On 16 August 2016, The Sunday Times reported that police had arrested a 23-year-old male “over separate incidents including the alleged stabbing of an elderly man in Perth’s northern suburbs”. Having being sentenced to eight years jail on 7 September 2017, initial reports in The West Australian highlighted that the man had schizophrenia. He alleged that he “was on a mission from God to protect the community from paedophiles”. However, it also emerged that the man had admitted to using methamphetamine.
Although both Channel 7 and Channel 9 morning news reported that the man had schizophrenia, their evening news bulletins reported that the man was “an ice addict” and omitted that he had a serious underlying mental health condition. Failing to report that the man had schizophrenia obfuscates a serious issue regarding the relationship between schizophrenia and methamphetamine use. One study found that people with schizophrenia were 176 times more likely to have used methamphetamine in the past 12 months than the general population.
The West Australian noted that the subject of the story “turned to drugs and alcohol at an early age in an attempt to deal with his poor mental health”. To reduce the use of methamphetamine within the Australian community, we first must better understand the relationship between use of the drug and mental illness to provide more effective treatments.
Further, those media outlets that omitted reference to the offender’s serious mental health issues have perpetuated the sensationalist reporting of methamphetamine-related incidents. Such reporting perpetuates the stigma associated with the use of methamphetamine. Studies show that stigma reduces the likelihood that people experiencing problems associated with methamphetamine will access treatment services.
Research has found that such sensationalist messages about methamphetamine lead to young people to being more likely to believe that the prevalence of use among their peers is higher than before being exposed to such messages. More concerning, the degree to which they believed methamphetamine was harmful reduced, possibly because it was not consistent with their own observations of people using the drug.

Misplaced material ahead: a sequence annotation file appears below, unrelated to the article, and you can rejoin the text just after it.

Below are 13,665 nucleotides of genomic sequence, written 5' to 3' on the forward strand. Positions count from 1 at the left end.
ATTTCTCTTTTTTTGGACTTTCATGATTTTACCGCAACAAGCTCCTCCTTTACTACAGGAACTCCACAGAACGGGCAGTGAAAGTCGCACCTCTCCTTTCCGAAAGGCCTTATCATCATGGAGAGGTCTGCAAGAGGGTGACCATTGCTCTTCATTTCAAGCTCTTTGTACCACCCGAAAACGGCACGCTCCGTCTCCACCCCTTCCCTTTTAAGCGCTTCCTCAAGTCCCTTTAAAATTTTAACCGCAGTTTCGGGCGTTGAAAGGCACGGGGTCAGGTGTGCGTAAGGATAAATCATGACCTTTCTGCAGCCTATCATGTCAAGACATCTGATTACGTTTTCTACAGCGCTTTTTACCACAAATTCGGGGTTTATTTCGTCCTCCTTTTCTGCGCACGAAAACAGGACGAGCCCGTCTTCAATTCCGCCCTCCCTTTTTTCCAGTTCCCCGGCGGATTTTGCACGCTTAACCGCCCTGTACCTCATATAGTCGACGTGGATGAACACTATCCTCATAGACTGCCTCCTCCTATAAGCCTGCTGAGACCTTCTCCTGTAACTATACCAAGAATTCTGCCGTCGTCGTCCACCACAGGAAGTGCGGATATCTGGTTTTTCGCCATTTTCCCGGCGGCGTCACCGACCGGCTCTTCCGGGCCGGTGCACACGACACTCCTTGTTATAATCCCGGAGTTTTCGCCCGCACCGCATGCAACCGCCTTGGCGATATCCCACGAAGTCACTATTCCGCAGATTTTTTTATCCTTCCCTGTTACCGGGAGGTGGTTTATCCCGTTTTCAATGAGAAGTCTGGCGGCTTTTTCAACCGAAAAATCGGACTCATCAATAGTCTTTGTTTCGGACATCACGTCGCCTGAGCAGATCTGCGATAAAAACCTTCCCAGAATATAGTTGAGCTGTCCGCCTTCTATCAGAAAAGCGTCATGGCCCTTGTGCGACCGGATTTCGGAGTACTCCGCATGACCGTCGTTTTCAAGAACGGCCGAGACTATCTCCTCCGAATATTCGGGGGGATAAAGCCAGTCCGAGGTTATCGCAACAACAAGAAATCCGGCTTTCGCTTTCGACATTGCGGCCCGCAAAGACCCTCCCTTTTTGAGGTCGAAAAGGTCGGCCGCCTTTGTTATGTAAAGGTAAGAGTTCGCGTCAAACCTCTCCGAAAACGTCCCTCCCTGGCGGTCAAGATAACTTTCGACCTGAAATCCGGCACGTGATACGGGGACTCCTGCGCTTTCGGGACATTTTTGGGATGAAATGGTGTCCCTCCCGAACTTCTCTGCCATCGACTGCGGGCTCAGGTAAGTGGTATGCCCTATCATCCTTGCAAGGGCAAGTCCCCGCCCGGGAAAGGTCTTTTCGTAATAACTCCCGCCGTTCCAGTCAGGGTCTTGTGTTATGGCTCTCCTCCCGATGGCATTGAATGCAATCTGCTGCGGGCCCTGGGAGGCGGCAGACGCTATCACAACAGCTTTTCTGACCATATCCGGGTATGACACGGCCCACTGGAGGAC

This disconnect between the reality of methamphetamine use and the way it is described in media coverage undermines the credibility and effectiveness of efforts to educate community members about the risks associated with using the drug. Strengthening the myth that all people who use methamphetamine become violent does not support the development of informed responses to methamphetamine related harm within our community.
Those media outlets that labelled the man as an “ice addict” insinuate that his actions were solely due to the effects of the drug. It does not convey the complex picture of dual diagnosis of mental health and substance use disorders. This framing erases the role of the man’s serious mental health issue which was arguably the underlying cause of both his drug use and his criminal acts. The incident highlights the lack of Western Australian’s Mental Health and Justice Services’ capacity to provide ongoing assessment of a client’s mental stability and ensure they are taking their medications. Was he a ‘violent ice addict’ or a ‘neglected mental health patient’?
It is important that the media plays a positive role in decreasing stigma associated with both mental health and substance use disorders to encourage people to engage in treatment services. Greater availability of and active engagement in treatment for dual diagnosis patients will reduce the likelihood of similar senseless violent incidents in the future.
Dr Stephen Bright, Senior Lecturer of Addiction at Edith Cowan University & Adjunct Research Fellow at the National Drug Research Institute, Curtin University.
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Disclaimer: The authors take full responsibility for the content of this article.